ent, 206, &c. Sufficiency of remote, or prox-
imate, 311.

Relation between God and Man mutable on
Man's part, proved by two Self-evident Pro-
pofitions, which overthrows the Foundation
of the Book of Christianity as old, &c. I. 15,
&c. 195.

Religion, general Defcription of, I. 1. Three
Branches of the Religion of the End, 3, &c.
of the End immutable, 2, &c. 6, &c. of the
Means, firft Commencement of the Natural
Religion of the Means, 26. of the Chriftian
or revealed Religion of the Means, ib. Re-
pentance and Prayer, natural Means of Reli-
gion, 26, &c. 48, &c. What is true Religion,
156, &c. II. 154. All Corruption enters at the


Religion of the Means, I. 118. when diftinct
from Virtue, when the fame, 121.

Religion of the End, the profeffed Defign of the
Gospel to restore and improve it, I 254. Di-
ftinction of Religion, of the End and Means,
makes all things fall into Subordination, gives
the Eftimate and Precedence of Things of Re-
ligion, Introd. 16. I. 26, &c.

Religion of the Means, the vital Part of Chri-
ftianity, I. 274. They who reject, corrupt,
or neglect the Religion of the Means, are falfe
to the Religion of the End, or Natural Re-
ligion, II. 253, &c. at large. True Religion
founded in the Mediator, and Nature of
Things, Introd. 4.

True Religion does not confift in dry Rationality,
but the Love of God, and our Neighbour,
II. 88.

Religion of Nature delineated, fome Obferva-
tions on that Book, II. 74, 343.

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Religion of Nature rightly understood, implies,
and infers Chriftianity, even the Resurrection
of the Body, II. 345.

Repentance, a natural Means of Religion, I. 26.
46, &c. receives its Life from Faith in Chrift,
ib. dead and defponding in the Heathen
World, 51. Chriftian Repentance, one Key
of the Kingdom of Heaven, 54. exclufive of
the Mediator, not to be relied on, 288.
how loft and difufed in the Heathen World,
not relied upon by them, 295.

Refurrection of the Body. See Body.
Revelation, the conftant Ufe of that Book of Scrip-
ture, II. 161. The Moral Philofopher feems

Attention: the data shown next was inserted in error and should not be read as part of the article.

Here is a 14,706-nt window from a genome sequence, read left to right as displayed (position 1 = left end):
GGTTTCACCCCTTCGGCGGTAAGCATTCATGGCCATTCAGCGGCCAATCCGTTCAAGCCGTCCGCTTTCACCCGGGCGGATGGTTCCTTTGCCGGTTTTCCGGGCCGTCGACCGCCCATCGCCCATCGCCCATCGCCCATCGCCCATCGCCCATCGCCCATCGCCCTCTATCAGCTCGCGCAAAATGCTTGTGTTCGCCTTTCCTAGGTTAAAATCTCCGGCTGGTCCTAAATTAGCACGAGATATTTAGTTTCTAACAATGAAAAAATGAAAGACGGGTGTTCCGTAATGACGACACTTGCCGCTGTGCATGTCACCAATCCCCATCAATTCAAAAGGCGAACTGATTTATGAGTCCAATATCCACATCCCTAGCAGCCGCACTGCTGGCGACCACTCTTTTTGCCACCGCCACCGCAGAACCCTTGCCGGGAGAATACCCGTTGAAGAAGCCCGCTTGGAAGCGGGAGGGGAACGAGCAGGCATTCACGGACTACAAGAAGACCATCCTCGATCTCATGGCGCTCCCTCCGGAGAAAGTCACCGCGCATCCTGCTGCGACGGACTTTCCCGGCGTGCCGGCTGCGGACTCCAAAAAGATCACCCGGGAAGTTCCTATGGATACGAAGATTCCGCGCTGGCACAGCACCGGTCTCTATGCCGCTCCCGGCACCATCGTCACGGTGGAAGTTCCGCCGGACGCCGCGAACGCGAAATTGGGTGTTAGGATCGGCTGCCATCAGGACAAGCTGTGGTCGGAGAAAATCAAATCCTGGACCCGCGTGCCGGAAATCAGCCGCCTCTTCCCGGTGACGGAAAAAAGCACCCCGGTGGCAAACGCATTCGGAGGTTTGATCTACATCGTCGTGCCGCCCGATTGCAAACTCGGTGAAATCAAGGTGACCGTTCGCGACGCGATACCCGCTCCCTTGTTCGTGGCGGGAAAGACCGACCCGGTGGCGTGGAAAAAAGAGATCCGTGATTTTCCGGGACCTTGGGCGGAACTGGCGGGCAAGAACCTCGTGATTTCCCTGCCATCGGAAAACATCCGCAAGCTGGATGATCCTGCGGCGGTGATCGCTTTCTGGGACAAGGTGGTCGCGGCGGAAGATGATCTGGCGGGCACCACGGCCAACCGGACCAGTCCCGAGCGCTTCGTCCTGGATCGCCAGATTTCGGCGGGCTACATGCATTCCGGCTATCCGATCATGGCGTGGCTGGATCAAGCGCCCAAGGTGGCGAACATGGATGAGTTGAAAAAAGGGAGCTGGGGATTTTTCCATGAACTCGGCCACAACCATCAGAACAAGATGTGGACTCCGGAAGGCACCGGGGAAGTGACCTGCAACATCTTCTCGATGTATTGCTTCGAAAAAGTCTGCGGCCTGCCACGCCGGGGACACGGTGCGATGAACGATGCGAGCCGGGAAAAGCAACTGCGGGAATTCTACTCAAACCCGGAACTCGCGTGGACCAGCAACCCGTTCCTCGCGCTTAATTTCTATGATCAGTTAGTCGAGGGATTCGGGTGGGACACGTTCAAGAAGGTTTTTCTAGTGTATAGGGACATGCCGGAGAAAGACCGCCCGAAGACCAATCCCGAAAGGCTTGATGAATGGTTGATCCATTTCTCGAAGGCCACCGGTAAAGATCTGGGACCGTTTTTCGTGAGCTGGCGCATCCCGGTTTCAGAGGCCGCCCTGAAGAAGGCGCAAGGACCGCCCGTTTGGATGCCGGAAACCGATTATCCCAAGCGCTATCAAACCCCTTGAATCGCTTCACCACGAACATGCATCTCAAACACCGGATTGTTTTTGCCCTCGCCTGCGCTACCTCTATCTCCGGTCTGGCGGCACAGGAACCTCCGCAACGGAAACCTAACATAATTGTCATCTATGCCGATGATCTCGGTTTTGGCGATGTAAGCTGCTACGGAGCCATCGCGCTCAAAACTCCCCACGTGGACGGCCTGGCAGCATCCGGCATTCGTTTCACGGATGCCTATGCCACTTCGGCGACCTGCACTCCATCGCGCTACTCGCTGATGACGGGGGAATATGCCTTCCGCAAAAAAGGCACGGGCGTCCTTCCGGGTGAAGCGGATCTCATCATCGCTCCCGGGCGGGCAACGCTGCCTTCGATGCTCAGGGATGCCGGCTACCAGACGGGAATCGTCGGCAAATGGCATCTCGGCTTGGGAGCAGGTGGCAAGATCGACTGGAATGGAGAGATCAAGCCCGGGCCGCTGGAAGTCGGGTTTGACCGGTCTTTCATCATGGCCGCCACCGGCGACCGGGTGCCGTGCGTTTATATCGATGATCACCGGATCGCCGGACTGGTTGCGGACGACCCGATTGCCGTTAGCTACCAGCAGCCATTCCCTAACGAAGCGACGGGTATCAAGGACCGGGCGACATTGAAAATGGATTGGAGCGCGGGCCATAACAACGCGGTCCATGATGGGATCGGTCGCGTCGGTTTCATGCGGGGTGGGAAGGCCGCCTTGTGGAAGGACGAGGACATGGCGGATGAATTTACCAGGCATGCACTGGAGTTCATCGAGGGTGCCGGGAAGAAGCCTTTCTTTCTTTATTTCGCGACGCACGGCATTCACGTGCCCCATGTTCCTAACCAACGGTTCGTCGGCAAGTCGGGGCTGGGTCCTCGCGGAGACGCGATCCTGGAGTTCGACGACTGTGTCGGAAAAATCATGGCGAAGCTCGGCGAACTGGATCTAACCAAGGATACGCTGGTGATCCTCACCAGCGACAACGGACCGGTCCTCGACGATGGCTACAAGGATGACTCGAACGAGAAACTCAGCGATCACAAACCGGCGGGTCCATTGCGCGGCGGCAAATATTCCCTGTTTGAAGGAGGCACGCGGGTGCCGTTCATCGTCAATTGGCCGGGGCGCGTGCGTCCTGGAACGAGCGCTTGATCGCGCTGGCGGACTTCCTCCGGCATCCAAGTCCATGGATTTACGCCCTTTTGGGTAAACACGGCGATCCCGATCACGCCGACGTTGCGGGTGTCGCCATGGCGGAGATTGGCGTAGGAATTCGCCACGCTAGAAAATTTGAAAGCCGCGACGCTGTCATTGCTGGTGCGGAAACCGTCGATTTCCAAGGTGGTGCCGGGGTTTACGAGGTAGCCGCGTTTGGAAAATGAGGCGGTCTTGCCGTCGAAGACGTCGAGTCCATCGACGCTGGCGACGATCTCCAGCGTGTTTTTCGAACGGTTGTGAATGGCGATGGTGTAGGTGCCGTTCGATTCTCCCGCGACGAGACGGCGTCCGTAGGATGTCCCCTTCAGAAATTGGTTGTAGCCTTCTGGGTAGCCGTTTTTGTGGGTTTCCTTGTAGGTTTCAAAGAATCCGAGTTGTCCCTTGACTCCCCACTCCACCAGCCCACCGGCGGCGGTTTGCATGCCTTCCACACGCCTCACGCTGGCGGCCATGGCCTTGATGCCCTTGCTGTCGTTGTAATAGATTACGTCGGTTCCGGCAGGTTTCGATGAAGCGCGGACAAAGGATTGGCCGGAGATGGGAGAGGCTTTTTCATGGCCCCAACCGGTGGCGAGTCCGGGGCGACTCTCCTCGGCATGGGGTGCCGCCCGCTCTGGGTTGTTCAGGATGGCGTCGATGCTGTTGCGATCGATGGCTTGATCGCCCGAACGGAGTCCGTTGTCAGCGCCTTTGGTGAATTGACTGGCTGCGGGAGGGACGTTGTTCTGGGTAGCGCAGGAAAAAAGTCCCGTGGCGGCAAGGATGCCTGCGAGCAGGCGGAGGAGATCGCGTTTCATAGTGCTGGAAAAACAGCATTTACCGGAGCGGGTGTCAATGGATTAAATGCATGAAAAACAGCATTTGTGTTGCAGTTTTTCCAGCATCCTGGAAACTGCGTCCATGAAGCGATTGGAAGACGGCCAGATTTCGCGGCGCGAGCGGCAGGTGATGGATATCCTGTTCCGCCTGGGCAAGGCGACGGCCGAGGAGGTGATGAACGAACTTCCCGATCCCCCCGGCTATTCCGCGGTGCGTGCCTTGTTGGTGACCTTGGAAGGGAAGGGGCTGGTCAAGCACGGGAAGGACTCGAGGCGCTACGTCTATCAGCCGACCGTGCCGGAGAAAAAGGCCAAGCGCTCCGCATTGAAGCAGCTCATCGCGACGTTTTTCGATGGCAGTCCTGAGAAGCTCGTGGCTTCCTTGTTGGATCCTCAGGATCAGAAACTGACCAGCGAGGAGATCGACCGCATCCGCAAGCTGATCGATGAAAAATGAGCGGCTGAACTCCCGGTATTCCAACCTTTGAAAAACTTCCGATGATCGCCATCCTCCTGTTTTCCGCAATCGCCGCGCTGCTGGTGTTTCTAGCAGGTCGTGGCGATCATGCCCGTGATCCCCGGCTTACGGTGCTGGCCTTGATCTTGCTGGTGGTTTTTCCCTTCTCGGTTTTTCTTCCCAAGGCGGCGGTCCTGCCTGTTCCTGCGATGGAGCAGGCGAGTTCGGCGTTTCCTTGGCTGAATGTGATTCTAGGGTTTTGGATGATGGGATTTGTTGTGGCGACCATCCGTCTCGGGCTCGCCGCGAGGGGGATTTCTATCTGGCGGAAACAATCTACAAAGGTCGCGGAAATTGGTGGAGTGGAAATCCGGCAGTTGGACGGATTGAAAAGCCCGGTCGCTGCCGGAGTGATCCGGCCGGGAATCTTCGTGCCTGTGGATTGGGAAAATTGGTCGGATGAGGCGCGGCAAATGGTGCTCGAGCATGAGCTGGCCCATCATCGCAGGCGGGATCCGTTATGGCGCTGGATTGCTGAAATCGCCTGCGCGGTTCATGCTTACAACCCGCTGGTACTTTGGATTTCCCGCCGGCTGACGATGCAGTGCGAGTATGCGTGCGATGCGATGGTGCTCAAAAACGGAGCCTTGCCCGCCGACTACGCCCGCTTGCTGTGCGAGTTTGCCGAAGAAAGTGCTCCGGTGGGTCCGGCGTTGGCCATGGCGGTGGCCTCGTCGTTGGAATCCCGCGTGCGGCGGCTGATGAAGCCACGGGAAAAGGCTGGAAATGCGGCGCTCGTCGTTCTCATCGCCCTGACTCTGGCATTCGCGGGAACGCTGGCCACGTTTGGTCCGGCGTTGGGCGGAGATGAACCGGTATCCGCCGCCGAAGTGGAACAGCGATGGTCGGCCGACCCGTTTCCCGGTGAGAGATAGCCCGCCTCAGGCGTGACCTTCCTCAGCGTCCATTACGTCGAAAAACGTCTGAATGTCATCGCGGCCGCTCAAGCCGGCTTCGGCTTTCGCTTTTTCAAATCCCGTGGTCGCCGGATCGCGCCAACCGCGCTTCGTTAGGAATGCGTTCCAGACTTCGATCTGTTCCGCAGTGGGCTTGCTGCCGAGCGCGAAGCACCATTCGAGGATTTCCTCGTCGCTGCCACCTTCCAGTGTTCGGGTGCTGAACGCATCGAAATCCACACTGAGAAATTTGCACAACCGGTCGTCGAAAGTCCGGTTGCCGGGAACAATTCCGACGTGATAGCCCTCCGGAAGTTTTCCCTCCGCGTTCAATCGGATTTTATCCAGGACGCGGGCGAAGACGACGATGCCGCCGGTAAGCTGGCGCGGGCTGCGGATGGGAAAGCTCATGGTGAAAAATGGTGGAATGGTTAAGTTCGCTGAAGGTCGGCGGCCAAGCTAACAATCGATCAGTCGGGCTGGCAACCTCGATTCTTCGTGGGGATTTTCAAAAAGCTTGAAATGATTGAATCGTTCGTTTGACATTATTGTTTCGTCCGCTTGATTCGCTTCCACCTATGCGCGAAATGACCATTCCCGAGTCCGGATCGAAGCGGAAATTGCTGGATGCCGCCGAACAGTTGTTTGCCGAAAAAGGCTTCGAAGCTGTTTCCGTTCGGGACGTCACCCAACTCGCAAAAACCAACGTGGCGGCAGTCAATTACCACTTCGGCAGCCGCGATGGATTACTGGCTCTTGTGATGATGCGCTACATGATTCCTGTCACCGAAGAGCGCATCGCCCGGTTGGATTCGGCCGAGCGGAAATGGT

to require Revelation from God, to be Per-
fonal to every one, Append. 19.

Rewards, Future Rewards and Punishments the


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grand Motive to Virtue and Religion, II. 32.
Counter-balance of the Paffions for this World,
36, 128. The Natural Faith of God's be-
ing a Rewarder, originally derived from the
original Promife, 45, 193. Self-good, Af-
fection, Advantage, Intereft, Happiness,
proved at large to be genuine Motives of Vir-
tue against the Deifts and others, 47, &c.
'don't confift in the natural Confequences of
Virtue, 120, &c. 223, I. 307, &c. 318.
Faith of God's being a Rewarder, the Reli-
gious Principle and Fountain of all Virtue.
II. 232, 262, &c. 297, 318. The Pri-
mordium & Punctum Saliens of all true Virtue,
351. why impoffible to pleafe God without it,
b. and 336, 350. That derived from the
firft Promife, 232, 296, &c. Chriftianity
renders that implicit Faith, explicit, Introd.
p. 23. II. 193, 233, 303, 343. Deifts Me-
thod of rewarding Virtue, fupplants God, and
fets up Fate, 96, 120, 223. Faith in God
as a Rewarder, that firft Catholick Principle
of Natural Religion, implicitly contains Faith
in the true Mediator, 232, 262, 297, 335,
338, 343, And the Refurrection of the Body,
345. it fuppofes and preferves all his moral
Attributes, 233, 298, 303, 319, 336, 343.
Degrees of Rewards hereafter, 309.

Ridicule, ill placed, immoral, I. 12. Notes. re-
coils upon the Author of Characteristicks,

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II. 100.

Righteousness, to hunger and thirst after it, what,
I. 27. II. 75.


ACRAMENT, See Baptifm, and Lord's

S Supper.

Sacrifice, not of Human, but Divine Institution,"

I, 100.